When one writes for print his methods are very different. He follows forms which have but little resemblance to conversation, but they make the reader understand what the writer is trying to convey. And when the writer is making a story and finds it necessary to report some of the talk of his characters observe how cautiously and anxiously he goes at that risky and difficult thing. "If he had dared to say that thing in my presence," said Alfred, "taking a mock heroic attitude, and casting an arch glance upon the company, blood would have flowed."

"If he had dared to say that thing in my presence," said Hawkwood, with that in his eye which caused more than one heart in that guilty assemblage to quake, "blood would have flowed."

"If he had dared to say that thing in my presence," said the paltry blusterer, with valor on his tongue and pallor on his lips, "blood would have flowed."

So painfully aware is the novelist that naked talk in print conveys no meaning that he loads, and often overloads, almost every utterance of his characters with explanations and interpretations. It is a loud confession that print is a poor vehicle for "talk"; it is a recognition that uninterpreted talk in print would result in confusion to the reader, not instruction.

Now, in your interview, you have certainly been most accurate; you have set down the sentences I uttered as I said them. But you have not a word of explanation; what my manner was at several points is not indicated. Therefore, no reader can possibly know where I was in earnest and where I was joking; or whether I was joking altogether or in earnest altogether. Such a report of a conversation has no value. It can convey many meanings to the reader, but never the right one. To add interpretations which would convey the right meaning is a something which would require --what? An art so high and fine and difficult that no possessor of it would ever be allowed to waste it on interviews.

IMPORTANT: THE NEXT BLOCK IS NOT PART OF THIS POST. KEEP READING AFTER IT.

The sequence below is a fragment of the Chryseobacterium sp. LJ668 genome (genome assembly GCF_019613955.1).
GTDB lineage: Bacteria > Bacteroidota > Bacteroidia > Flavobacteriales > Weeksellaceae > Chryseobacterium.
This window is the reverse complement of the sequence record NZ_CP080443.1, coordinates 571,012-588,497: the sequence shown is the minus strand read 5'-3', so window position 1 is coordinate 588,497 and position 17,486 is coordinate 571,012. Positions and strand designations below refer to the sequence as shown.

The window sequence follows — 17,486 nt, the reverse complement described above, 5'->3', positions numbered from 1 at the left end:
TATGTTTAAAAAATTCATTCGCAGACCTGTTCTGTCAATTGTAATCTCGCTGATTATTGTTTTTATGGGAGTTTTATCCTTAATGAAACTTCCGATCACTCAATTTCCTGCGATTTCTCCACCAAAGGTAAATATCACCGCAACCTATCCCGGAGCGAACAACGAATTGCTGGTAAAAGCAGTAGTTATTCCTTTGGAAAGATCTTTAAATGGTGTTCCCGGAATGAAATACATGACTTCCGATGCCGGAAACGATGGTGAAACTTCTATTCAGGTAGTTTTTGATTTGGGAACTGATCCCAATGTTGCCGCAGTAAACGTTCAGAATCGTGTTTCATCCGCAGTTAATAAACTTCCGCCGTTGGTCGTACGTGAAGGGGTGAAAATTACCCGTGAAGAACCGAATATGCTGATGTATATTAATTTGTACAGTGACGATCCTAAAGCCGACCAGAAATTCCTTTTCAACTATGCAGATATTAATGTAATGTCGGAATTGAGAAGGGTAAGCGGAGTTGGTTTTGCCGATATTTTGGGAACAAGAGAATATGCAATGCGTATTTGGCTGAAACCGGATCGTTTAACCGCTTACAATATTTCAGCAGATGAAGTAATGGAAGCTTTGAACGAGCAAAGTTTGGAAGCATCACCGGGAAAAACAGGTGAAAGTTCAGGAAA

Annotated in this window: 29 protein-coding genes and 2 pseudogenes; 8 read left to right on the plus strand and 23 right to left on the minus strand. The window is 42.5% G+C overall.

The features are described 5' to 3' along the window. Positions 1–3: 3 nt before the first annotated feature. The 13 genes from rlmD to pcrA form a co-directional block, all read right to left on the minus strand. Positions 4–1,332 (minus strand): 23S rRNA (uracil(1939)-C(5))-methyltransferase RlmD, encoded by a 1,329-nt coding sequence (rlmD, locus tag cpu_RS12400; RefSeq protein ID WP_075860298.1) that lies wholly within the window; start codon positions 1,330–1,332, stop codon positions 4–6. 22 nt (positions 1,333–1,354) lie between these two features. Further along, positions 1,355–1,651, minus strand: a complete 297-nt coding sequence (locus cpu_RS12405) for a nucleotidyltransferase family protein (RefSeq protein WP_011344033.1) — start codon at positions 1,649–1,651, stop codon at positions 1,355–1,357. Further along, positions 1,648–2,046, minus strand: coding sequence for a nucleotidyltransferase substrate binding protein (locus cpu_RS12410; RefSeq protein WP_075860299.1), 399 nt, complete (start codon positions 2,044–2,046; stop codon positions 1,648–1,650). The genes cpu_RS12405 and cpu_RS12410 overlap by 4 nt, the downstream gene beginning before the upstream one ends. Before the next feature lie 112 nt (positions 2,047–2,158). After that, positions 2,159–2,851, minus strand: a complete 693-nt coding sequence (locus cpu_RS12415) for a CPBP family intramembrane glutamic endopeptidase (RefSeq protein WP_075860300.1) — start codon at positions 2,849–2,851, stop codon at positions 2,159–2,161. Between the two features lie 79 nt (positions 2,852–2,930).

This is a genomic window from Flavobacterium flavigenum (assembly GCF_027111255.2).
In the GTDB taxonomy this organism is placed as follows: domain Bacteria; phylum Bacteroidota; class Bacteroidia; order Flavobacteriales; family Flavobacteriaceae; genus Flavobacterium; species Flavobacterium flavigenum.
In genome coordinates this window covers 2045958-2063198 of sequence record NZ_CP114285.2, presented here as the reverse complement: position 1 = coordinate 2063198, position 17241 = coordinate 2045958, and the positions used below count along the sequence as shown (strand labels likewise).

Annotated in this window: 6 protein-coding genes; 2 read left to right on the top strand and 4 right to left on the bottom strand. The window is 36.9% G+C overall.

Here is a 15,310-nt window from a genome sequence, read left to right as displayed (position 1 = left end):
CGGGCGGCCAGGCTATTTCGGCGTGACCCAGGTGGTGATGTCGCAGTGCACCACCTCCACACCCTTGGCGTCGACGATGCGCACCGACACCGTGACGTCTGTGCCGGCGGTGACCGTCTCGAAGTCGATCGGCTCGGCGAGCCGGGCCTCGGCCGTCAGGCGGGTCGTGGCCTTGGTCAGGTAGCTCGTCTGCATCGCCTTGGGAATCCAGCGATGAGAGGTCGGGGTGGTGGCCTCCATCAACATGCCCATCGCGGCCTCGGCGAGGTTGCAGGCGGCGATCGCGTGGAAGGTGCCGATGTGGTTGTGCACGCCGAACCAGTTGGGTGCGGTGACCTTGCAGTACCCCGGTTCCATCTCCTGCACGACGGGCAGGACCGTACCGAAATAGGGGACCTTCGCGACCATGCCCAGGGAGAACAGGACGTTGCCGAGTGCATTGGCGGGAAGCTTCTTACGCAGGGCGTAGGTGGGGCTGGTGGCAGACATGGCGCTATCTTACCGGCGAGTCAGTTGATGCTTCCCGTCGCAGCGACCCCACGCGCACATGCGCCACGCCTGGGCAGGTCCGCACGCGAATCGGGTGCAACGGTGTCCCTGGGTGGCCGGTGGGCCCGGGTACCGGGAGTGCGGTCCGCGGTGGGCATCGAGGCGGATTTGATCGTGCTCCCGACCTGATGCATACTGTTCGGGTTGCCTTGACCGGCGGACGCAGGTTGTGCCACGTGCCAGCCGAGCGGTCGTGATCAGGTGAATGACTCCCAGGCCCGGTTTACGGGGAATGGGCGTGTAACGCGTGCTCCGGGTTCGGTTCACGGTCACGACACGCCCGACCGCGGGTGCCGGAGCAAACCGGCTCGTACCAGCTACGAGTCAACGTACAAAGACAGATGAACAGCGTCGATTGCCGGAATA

No; spare the reader, and spare me; leave the whole interview out; it is rubbish. I wouldn't talk in my sleep if I couldn't talk better than that.

If you wish to print anything print this letter; it may have some value, for it may explain to a reader here and there why it is that in interviews, as a rule, men seem to talk like anybody but themselves. Very sincerely yours, MARK TWAIN.



In January, 1889, Clemens believed, after his long seven years of waiting, fruition had come in the matter of the type machine. Paige, the inventor, seemed at last to have given it its finishing touches. The mechanical marvel that had cost so much time, mental stress, and a fortune in money, stood complete, responsive to the human will and touch --the latest, and one of the greatest, wonders of the world. To George Standring, a London printer and publisher, Clemens wrote: "The machine is finished!" and added, "This is by far the most marvelous invention ever contrived by man. And it is not a thing of rags and patches; it is made of massive steel, and will last a century."

In his fever of enthusiasm on that day when he had actually seen it in operation, he wrote a number of exuberant letters. They were more or less duplicates, but as the one to his brother is of fuller detail and more intimate than the others, it has been selected for preservation here.

To Orion Clemens, in Keokuk:

HARTFORD, Jan. 5, '89. DEAR ORION,--At 12.20 this afternoon a line of movable types was spaced and justified by machinery, for the first time in the history of the world! And I was there to see. It was done automatically--instantly-- perfectly. This is indeed the first line of movable types that ever was perfectly spaced and perfectly justified on this earth.

This was the last function that remained to be tested--and so by long odds the most amazing and extraordinary invention ever born of the brain of man stands completed and perfect.

Mark Twain
Classic Literature Library

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